The Indonesian Bishops have officially asked the government for a moratorium on the death penalty. As reported to Fides by Fr. Paulus Christian Siswantoko, executive secretary of the Commission for Justice, Peace and Pastoral Care of Migrants of the Catholic Bishops' Conference of Indonesia, the letter sent to the executive states that "it is appropriate for the government to carefully assess the implementation of the death penalty in order to know the impact of capital punishment, and to ensure that executions have actually had the deterrent effects, discouraging crime". In an interview with Agenzia Fides, Fr. Siswantoko reiterated that the Catholic Church has repeatedly asked for a moratorium "but so far the government has not listened to the voices who reject capital punishment".
At a recent conference on the theme "Right to life and the death penalty in the theology of religions", Fr. Siswantoko said that "the Catholic Church still harbors hopes for a moratorium on the death penalty", citing religious but also civilian reasons.
In fact, according to the priest, Catholics reject the death penalty for the fundamental respect for life, as explained by the encyclical Evangelium Vitae of 1995, of Pope John Paul II. On the other hand "the death penalty is contrary to the Pancasila (the paper of the five underlying principles of the state, ed) and to the Indonesian Constitution, claiming the protection of life and fundamental human rights". "It was later shown that the death penalty does not reduce crime", he said.
Since 2015 dozens of prisoners for drug offenses have been executed in Indonesia: "Has there been a significant impact and real deterrent effects?" asked the priest, noting that the spread and drug trafficking is a phenomenon at a national and international level.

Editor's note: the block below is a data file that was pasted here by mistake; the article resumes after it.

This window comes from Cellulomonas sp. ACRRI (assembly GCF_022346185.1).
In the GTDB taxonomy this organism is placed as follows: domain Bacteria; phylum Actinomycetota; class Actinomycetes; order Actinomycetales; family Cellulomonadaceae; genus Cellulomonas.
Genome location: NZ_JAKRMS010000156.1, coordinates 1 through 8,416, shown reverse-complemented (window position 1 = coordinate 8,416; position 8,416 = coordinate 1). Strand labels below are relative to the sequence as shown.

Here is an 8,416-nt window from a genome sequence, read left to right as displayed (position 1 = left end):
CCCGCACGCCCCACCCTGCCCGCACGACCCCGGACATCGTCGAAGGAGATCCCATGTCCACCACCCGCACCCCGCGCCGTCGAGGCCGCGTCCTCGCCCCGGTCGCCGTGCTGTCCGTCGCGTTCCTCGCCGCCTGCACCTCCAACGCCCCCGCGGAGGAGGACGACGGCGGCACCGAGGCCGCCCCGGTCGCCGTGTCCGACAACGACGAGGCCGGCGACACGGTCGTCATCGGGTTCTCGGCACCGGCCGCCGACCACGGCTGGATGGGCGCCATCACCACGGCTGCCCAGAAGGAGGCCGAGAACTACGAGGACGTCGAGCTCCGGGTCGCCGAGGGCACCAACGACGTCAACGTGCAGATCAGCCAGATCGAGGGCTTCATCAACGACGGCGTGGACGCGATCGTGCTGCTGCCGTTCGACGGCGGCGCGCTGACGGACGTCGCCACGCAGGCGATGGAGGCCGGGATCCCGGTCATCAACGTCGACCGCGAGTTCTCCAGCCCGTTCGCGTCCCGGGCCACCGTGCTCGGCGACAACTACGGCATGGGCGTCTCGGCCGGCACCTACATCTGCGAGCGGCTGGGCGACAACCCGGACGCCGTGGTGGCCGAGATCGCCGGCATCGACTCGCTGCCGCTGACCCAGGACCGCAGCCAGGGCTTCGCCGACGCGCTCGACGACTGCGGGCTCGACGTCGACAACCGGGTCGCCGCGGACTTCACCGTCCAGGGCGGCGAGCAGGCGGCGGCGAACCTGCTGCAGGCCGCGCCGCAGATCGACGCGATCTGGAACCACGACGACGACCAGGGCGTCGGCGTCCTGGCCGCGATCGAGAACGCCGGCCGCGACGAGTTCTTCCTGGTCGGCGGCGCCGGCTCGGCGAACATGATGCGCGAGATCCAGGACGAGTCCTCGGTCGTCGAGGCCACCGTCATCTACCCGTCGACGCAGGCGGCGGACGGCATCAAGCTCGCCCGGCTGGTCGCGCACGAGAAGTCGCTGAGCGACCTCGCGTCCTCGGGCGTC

Among the other speakers who intervened, Gomar Gultom, representative of the "Communion of Churches in Indonesia" confirmed the vision that "the death penalty has no deterrent effect and it is not an ethical tool". Muslim professor Siti Musdah Mulia, at the Islamic University "Syarif Hidayatullah" and secretary general of the Indonesian Conference on "Religions for Peace" recalled that Islam teaches human respect and protection from acts of discrimination, exploitation and violence. "The death penalty is inconsistent with religious teachings and faiths that revere the importance of life, preserving it as the greatest blessing of God the Creator. Islam teaches the dignity of human beings, defining them as the most perfect creatures of God. The death penalty is an affront to the greatness and omnipotence of God. "Finally, he said, "the death penalty is inconsistent with the values of democracy and the principles of human rights".
(Source: Fides News Agency)